Time interval between MRI and medical session

Data used to index morbidity were collected prior to the MRI sessions (mean interval in years = 1.2 years; SD = 0.80). To control for individual differences in delay between the two measurements, we included the interval as a control variable in the analysis (difference date A minus date B).

MRI acquisition

Scanning procedure

The structural images were acquired on a Siemens Tim Trio 3 T scanner (Erlangen, Germany) using a 32-channel head coil. The T1 images were obtained using a three-dimensional T1-weighted magnetization prepared gradient-echo sequence (MPRAGE) based on the ADNI protocol (www.adni-info.org, repetition time (TR) = 2500 ms; echo time (TE) = 4.77 ms; TI = 1100 ms, acquisition matrix = 256 × 256 × 176, flip angle = 7°; 1 × 1 × 1 mm voxel size).

VBM preprocessing

Structural data were processed with CAT12 (Computational Anatomy Toolbox 12) of the Structural Brain Mapping group, Jena University Hospital, Jena, Germany, a toolbox which is implemented in SPM12 (Statistical Parametric Mapping, Institute of Neurology, London, UK) for voxel-based morphometry analysis of imaging data. We applied the CAT12 default cross-sectional preprocessing stream which implements correction of the T1-weighted images for bias-field inhomogeneities, segmentation into grey matter (GM), white matter (WM) and cerebrospinal fluid (CSF), and spatial normalized using DARTEL algorithm. GM images were used for the current set of analyses and thus, smoothed with a Gaussian kernel of 8 mm (FWHM). In order to exclude artefacts on the grey-/white-matter border caused e.g. by incorrect voxel classification, we applied an absolute grey-matter threshold of 0.1.

ROIs Extraction

Based on prior functional and structural MRI studies exploring brain regions that are involved in emotion processing and loneliness we extracted ROIs from the medio-orbitofrontal cortex (mOFC), dorso-lateral prefrontal cortex (dlPFC), anterior cingulate cortex (ACC), insula (I), amygdala (Amy), hippocampus (HC), as well as the nucleus accumbens (NAcc) as defined by the automated anatomical labeling atlas71. All selected ROIs were extracted from the left and right hemisphere from individual GM maps created by means of CAT12 preprocessing stream.

Data Analyses

Sample descriptives were computed using SPSS 22.0 (SPSS Inc., Chicago, IL, USA).

VBM analyses

Statistical analysis was carried out by means of VBM in SPM12 as a whole-brain multiple regression of GM volume and the individuals’ loneliness score. Age, sex, education, depressive affect, openness, morbidity, time interval between the two sessions, number of confidants, and TIV were entered as covariates. The resulting maps were thresholded with puncorrected < 0.001. We applied correction for multiple comparisons by using ‘SPM’s nonstationarity correction’ from CAT12 combined with a non-stationary smoothness correction based on permutation as proposed by Hayasaka and Nichols72.

Structural equation modeling (SEM)

SEM is a multivariate statistical approach, which attracts increasingly attention in psychology and neurosciences73,74,75. It allows testing structural hypotheses about associations and influences among multiple variables by examining how well a given model is able to reproduce the variance–covariance matrix of a set of observed variables. A SEM model typically consists of a measurement model, specifying the relationship of a number of observed variables to latent (unobserved) variables (cf.76). The advantage of using latent variables is that they can be assumed to be free of task-specific sources of variance as well as measurement error which is a robust measure of underlying processes or tissue characteristics in contrast to focus on single observed measures. With these considerations, we applied a CFA to establish how well a latent factor model defined by intercorrelated volumes of specific brain regions can be reproduced by the variance–covariance matrix of the observed data. In this study, the CFA and SEM were established by using MPlus v6.177. To ease optimization, all observed scores were z-standardized correcting for inter-variable differences in scaling. Structural models are evaluated by their model fit. Thus, we relied on standard indices such as the Root Mean Square Error of Approximation (RMSEA) and the Comparative Fit Index (CFI). Commonly accepted thresholds indicating good model fit are 0 < = RMSEA < = 0.05 and 0.97 < = CFI < = 178. Models were fitted with full information maximum likelihood estimation (FIML). Following usual practice by implementing FIML in SEM individuals with missing data can be included in the model without imputing missing data.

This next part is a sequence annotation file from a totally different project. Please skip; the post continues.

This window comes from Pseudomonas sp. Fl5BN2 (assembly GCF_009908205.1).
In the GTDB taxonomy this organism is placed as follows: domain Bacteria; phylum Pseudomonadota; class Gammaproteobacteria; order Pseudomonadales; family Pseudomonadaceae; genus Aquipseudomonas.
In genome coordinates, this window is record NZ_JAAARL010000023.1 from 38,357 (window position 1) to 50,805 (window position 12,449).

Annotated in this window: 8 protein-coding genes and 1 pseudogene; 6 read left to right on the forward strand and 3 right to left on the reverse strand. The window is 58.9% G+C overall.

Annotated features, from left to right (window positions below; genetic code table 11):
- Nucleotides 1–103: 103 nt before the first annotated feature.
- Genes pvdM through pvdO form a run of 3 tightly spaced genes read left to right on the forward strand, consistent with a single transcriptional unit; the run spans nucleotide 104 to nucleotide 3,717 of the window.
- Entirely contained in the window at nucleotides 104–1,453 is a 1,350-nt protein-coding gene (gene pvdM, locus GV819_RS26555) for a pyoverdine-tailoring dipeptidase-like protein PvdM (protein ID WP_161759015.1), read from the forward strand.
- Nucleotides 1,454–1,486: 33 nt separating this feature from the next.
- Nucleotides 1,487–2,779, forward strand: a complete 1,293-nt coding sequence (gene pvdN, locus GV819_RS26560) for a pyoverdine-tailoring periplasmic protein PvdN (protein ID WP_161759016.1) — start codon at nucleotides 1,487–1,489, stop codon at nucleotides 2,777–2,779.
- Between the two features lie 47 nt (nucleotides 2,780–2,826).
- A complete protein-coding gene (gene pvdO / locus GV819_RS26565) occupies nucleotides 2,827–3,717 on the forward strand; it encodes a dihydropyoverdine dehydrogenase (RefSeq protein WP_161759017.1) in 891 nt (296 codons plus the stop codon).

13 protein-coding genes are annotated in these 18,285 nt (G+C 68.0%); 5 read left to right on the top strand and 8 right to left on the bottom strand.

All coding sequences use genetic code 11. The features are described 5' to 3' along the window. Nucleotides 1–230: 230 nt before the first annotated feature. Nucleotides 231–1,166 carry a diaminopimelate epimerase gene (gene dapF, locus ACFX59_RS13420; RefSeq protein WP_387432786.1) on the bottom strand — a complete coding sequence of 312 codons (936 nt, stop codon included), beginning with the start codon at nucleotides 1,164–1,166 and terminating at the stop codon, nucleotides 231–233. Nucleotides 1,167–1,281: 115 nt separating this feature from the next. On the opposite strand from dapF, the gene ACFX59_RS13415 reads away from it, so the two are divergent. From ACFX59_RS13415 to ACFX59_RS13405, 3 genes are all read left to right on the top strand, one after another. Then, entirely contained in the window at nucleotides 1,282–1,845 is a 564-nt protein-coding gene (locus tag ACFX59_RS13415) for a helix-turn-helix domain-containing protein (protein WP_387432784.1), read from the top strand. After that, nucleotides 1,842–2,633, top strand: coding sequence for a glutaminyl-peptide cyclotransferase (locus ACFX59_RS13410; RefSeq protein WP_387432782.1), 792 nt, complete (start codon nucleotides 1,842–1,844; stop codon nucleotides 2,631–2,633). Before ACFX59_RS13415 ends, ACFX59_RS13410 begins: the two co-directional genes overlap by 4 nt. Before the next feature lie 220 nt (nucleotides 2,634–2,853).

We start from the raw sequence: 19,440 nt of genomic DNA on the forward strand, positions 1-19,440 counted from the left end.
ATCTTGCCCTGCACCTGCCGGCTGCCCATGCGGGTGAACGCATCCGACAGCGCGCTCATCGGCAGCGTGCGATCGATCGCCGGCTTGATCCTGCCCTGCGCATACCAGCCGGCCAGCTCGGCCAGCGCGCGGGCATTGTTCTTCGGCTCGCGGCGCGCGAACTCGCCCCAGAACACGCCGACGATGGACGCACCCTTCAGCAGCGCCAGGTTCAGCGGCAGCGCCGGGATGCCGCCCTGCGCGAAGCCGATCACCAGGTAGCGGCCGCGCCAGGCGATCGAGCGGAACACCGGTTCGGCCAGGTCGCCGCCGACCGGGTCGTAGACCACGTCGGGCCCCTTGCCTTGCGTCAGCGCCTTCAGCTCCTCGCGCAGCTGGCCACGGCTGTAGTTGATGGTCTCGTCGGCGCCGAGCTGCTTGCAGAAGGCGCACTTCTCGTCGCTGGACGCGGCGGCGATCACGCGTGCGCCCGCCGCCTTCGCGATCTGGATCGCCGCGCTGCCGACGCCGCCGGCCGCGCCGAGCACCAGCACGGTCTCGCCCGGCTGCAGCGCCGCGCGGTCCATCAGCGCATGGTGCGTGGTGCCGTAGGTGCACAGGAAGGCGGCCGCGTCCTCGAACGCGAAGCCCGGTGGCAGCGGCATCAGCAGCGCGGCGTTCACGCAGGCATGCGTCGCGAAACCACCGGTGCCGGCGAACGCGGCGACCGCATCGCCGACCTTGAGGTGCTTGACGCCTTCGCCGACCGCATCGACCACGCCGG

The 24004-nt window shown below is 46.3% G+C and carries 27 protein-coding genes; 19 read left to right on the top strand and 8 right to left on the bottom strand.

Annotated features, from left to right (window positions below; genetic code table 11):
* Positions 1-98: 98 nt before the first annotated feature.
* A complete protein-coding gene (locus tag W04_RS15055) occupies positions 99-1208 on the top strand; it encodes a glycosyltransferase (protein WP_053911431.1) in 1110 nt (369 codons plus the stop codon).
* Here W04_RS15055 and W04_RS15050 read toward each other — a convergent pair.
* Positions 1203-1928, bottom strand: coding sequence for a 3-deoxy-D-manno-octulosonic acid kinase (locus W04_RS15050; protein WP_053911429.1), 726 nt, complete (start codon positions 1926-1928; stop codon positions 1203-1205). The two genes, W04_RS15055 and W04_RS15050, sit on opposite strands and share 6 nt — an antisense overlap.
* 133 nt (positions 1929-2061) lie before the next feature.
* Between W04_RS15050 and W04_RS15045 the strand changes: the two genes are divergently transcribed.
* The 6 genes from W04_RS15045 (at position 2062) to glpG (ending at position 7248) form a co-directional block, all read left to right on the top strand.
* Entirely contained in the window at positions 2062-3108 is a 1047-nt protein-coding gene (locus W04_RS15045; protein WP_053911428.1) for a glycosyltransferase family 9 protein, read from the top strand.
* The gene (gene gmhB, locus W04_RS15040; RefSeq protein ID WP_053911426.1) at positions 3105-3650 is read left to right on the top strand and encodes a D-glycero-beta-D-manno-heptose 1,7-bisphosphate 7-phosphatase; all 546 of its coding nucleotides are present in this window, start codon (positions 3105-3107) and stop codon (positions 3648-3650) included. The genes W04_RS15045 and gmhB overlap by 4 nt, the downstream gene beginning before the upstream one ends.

In a first step we set up a CFA comprising of seven intercorrelated latent factors consisting of pre-selected brain regions, mOFC, dlPFC, ACC, I, Amy, HC, and NAcc. For each corresponding region the latent factor was defined by two indicators, namely the mean of the signal extracted from left and right gray matter maps originating from CAT12 cross-sectional preprocessing stream. All latent factors were defined as correlated dependent variables.

Next, a multiple regression analysis was performed in SEM to estimate how loneliness, its confounders, as well as its interactions were associated with the latent brain factor model. We predicted that higher loneliness is associated with smaller volumes in the pre-defined latent brain regions. In this model, the mean UCLA loneliness score was simultaneously regressed on all intercorrelated latent brain factors. The reported correlations and path coefficients refer to the standardized solution also including the correlations and interactions with age, sex, education, depressive affect, openness, morbidity, whole brain volume, time interval between sessions and number of confidants serving as potential moderators of these associations.

Data Availability

Data can be requested from the steering committee of the Berlin Aging Study II. Further Information can be found under https://www.base2.mpg.de/en

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Acknowledgements

This article reports data from the Berlin Aging Study II (BASE-II) which is supported by the German Federal Ministry of Education and Research (Bundesministerium für Bildung und Forschung, BMBF) under grant numbers #01UW0808; #16SV5536K, #16SV5537, #16SV5538, #16SV5837; #01GL1716A; and #01GL1716B). This project is also part of the BMBF funded EnergI consortium (01GQ1421B). Another significant source of funding is the Max Planck Institute for Human Development, Berlin, Germany. Additional contributions (e.g. equipment, logistics, and personnel) are made from each of the other participating sites. Further details about the study can be obtained at www.base2.mpg.de. We are very grateful for the assistance of the IT team at the Max Planck Institute for Human Development (Thomas Feg, Sebastian Schröder, and Berndt Wischnewski) and the MRI team (Sonali Beckman and Nadine Taube) for their assistance as well as Kirsten Becker for her organizational support. Thanks are also due to Julia Delius for editorial assistance.

Author information

Data acquisition: S.D., S.K., D.G., I.D., E.S.T., Data analysis: S.D., J.D. Writing of paper: S.D, J.D., U.L., S.K., D.G.

Correspondence to Sandra Düzel.

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Düzel, S., Drewelies, J., Gerstorf, D. et al. Structural Brain Correlates of Loneliness among Older Adults. Sci Rep 9, 13569 (2019). https://doi.org/10.1038/s41598-019-49888-2